that must be fought.”

In the forum mentioned above, Abel Prieto proposed students be
‘vaccinated’ not with Soviet cartoons or Randy Alonso, but as tourist
guides with Yankee trash like Oliver Stone and Michael Moore. Also House
of Cards would serve as an antidote. And South Park should also be
included. And it’s too bad that Noam Chomsky has not made entertaining
tapes of his unsurpassed diatribes against his own country.

As for the inevitable “academic exchange with the United States” we have
to swallow the mix of “very clear principles” in order to “avoid the
glare and small-town positions.” Prieto also warned about the attempt to
“foment an enemy fifth column of a new kind, with well-designed and
conceived digital publications, social-democratic or ‘centrist’
ornamentation and verbiage full of euphemisms,” all this financed from
abroad “in the face of the discredited traditional counterrevolution.”

Although he had to recognize that the new technologies are not to blame,
he again hammered home that they serve “as a conduit and catalyst for
the avalanche of disintegrating forces,” ones that deny the role of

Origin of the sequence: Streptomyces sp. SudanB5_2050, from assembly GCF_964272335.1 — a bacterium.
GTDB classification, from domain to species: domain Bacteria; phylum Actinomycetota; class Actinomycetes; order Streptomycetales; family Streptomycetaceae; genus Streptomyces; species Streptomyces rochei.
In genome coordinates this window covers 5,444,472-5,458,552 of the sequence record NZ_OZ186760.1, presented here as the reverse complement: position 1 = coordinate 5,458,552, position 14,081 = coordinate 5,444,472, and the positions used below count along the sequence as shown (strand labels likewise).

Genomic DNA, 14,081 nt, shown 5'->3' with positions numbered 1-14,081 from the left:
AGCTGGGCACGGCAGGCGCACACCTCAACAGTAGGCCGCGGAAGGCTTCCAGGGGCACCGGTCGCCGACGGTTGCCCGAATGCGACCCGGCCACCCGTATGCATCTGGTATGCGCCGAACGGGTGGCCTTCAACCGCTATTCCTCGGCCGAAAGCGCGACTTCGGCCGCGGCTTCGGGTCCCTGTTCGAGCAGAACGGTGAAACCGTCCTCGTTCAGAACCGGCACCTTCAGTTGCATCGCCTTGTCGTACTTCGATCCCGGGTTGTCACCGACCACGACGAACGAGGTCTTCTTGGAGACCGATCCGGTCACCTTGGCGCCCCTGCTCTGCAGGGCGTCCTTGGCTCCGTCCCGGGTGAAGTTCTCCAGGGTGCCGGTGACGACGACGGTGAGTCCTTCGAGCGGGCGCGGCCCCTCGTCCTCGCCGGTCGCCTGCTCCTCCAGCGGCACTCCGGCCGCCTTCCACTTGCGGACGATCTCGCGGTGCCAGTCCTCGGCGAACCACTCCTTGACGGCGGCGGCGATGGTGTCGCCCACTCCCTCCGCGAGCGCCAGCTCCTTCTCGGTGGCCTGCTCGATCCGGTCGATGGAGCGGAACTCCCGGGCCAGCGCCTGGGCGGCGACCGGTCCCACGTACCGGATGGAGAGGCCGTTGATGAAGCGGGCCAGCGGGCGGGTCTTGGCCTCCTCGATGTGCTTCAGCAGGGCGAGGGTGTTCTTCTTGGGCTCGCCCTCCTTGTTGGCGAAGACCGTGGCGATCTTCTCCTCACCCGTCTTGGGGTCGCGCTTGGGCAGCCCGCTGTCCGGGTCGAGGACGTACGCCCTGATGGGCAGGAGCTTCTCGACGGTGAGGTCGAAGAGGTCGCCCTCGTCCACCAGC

governmental institutions without which “the cultural environment would
become a jungle and mediocrity would gain an irreversible preponderance.”

Referring to young people – those who launch themselves on the sea, or
go to prison or to the purgatory of the streets – Prieto wants to make
us believe, in all seriousness, that we must “feel and live the
Revolution in all its historic journey, with passion and depth, and at
the same time feeling and living and defending its continuity as the
only guarantee of having a country, of having dignity.”

As the press note on the “release” of Julian Gonzalez Toledo contained
no more information than the traditional tagline that he has been
“assigned other tasks,” the traditional range of speculation immediately
arose, including the idea of a supposed campaign to deprive first